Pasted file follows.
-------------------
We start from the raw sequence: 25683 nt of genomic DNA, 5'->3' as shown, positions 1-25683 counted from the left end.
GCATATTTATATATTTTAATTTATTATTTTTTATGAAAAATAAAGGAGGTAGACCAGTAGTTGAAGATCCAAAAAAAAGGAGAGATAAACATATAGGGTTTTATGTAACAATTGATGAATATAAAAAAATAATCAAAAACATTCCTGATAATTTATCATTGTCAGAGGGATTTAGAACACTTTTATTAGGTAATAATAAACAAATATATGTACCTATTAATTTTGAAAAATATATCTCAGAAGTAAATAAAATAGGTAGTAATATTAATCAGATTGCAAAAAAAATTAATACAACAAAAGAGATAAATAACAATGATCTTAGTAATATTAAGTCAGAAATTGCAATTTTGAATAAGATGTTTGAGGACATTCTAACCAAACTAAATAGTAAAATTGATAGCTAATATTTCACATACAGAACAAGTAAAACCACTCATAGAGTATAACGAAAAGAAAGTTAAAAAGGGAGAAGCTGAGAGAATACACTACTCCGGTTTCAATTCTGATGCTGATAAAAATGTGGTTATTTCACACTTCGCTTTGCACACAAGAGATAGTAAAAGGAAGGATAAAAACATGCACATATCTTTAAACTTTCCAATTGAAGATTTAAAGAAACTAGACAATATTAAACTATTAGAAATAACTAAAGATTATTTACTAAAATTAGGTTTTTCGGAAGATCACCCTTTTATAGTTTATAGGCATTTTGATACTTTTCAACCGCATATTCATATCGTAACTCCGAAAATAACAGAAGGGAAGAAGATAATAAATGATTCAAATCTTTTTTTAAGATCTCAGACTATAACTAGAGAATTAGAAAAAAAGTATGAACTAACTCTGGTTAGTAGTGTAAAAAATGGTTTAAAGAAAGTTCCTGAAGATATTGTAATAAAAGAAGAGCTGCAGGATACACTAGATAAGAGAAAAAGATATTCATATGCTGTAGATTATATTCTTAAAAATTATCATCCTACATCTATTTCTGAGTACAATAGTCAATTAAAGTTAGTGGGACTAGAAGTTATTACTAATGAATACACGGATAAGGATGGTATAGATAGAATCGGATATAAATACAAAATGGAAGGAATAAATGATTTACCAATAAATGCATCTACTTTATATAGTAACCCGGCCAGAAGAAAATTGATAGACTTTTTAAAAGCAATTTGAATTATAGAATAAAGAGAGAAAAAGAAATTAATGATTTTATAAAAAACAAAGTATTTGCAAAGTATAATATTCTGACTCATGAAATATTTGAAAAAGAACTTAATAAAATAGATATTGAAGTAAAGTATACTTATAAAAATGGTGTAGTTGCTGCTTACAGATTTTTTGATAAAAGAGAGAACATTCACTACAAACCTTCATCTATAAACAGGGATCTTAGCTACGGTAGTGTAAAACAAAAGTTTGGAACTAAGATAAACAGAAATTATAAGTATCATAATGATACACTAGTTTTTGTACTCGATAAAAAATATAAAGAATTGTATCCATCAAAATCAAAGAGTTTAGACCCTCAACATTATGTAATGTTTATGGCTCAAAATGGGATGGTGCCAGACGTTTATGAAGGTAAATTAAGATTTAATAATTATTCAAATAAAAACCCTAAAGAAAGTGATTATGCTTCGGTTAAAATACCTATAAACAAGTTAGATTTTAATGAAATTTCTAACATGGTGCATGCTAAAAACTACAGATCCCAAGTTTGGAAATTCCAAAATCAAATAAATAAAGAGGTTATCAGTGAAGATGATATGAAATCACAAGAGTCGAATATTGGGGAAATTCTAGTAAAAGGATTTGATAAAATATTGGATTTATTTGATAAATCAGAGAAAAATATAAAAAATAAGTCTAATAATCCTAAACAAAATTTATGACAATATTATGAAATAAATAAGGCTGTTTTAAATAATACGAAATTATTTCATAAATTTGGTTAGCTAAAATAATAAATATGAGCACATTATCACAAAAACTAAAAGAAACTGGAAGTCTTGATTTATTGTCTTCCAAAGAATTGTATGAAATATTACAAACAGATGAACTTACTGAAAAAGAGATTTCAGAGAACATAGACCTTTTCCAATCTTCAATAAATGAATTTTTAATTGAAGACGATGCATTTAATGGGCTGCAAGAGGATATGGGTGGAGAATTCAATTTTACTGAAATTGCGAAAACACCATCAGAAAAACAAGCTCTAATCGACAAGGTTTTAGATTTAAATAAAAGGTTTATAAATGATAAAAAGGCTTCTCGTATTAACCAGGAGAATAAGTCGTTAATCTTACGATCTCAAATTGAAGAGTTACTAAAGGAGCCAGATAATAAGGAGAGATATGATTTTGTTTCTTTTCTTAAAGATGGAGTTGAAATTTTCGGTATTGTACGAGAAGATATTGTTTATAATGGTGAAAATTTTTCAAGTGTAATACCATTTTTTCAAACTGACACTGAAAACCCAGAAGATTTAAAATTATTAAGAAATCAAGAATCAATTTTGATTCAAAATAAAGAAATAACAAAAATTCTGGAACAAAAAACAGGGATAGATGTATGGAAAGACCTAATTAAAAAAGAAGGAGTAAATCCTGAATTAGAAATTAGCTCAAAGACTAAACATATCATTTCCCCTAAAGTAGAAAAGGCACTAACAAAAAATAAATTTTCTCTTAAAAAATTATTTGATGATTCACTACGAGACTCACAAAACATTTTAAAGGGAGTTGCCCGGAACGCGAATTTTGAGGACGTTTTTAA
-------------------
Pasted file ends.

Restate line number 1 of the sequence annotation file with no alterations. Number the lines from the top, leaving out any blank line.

We start from the raw sequence: 25683 nt of genomic DNA, 5'->3' as shown, positions 1-25683 counted from the left end.